Well, if you think about it then yes. You probably won’t find it written anywhere, but you aren’t going to buy something if you don’t know it exists, so you need to be manipulated into knowing about it.
If you define manipulation as “controlling or influencing someone cleverly or unscrupulously,” then the question is not whether marketers manipulate, it’s how far they go with their unscrupulousness and whether they go too far.
So, if we say that some form of manipulation is the golden rule, is it always terrible manipulation like you hear about in the news when a pensioner has lost their life savings?
The marketer can choose not to manipulate
Let’s assume here that advertising isn’t automatically manipulation. An advertisement that simply says ‘this thing exists, it will always cost this price and never go away’ is simply giving you information. A seller who sells you what you came in for, with no attempt to sell anything else, has not manipulated you.
The problems start when they go beyond that. As soon as you’re told to ‘buy now!’ or that ‘this will change your life!’, you start believing it whether you consciously want to or not. Attaching any kind of promise or deadline is a form of manipulation.
There’s a fine line between manipulation and helpful persuasion
Have you ever been in a shop and had an assistant convince you to buy something when you couldn’t decide? If you were already close to buying it, then you were simply persuaded, the same way an honest advertisement might persuade you to buy a new gadget by highlighting a feature you hadn’t realized it had.
However, any kind of trickery, by a person or a label, becomes manipulation:
- ‘Only $99.99!’ If you wouldn’t buy it for $100, don’t buy it for $99.99. Displaying .99 prices is a well-known marketing ploy and one that really shouldn’t be as effective as it is.
- ‘It’s brilliant! It does these things’ What they don’t mention is the crucial thing it doesn’t do. Or, that batteries aren’t included, tricking you into a second trip where you’ll buy something else.
- ‘If you’re going to buy that, you really should buy this too.’ Well, not necessarily. If you’re at no risk of assassination, you do not need bulletproof windows on your new car.
You’re manipulated by marketers every day in different ways
Unfortunately, the majority of advertisements fail to stop at ‘here it is if you want it’, because they want you to want it now. Here are three ways it’s probably happened to you today, and you’re so used to it you didn’t even notice:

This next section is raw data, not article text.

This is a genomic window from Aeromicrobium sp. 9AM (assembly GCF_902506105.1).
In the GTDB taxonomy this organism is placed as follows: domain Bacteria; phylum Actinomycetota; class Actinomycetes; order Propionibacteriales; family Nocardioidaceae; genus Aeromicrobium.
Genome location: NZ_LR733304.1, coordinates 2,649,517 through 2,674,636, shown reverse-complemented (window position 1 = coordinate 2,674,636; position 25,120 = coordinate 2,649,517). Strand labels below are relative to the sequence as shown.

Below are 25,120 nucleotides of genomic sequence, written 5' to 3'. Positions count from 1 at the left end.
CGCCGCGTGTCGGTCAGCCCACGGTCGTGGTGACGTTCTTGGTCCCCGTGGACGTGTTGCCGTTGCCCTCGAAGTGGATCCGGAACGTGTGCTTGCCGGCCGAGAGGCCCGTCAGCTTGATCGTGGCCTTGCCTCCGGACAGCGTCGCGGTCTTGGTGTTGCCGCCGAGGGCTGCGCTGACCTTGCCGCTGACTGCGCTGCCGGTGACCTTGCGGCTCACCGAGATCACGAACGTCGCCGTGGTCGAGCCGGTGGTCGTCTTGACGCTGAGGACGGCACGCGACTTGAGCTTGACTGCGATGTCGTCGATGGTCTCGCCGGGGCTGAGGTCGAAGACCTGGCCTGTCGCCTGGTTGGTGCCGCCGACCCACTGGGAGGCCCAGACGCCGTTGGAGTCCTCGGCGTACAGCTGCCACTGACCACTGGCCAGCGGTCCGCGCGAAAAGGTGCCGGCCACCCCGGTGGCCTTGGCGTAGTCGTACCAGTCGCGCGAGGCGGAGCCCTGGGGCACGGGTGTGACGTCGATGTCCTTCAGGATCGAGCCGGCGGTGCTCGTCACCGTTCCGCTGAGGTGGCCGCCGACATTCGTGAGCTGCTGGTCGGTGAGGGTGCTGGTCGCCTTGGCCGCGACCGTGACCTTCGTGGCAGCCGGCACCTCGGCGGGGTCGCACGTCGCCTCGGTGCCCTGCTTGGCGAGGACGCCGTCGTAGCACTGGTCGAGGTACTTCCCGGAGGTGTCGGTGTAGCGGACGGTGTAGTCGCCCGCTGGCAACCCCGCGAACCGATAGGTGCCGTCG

- Television. Of course, you wouldn’t like an advertisement that was just someone standing there holding the product. However, consider advertisements like John Lewis’s Christmas advert last year, the tale of a lonely penguin whose perfect present was a mate. They do not sell penguins. The replicas they did sell were stuffed toys, not animatronic robots. Was it an accurate advertisement? Not for something other than a pet shop. But of course, those replicas got people in their shops and actually sold out in hours.
- It’s Tues Day today! You’d better get out and buy a card and gift for your loved ones. Some holidays may be legitimate – Christmas, birthdays, etc – but everything from Valentine’s Day onwards is guilty of manipulating you into spending money on cards, gifts, and postage.
- Supermarkets. Have you ever gone in for a pint of milk and come out with something extra? You know you have. Perhaps it was something you’d just forgotten you needed, but most likely it was because of a poster on the window, or because that milk was at the back of the shop, or you got stuck in a queue and grabbed something by the register.
See Also: How to Spot a Manipulator at Work
It does look like manipulation is the golden rule, but it’s up to the marketer to decide how manipulative they’re going to be.
What is the worst way you’ve ever been manipulated? Do you have any examples of non-manipulative marketing? Let us know in the comments section below!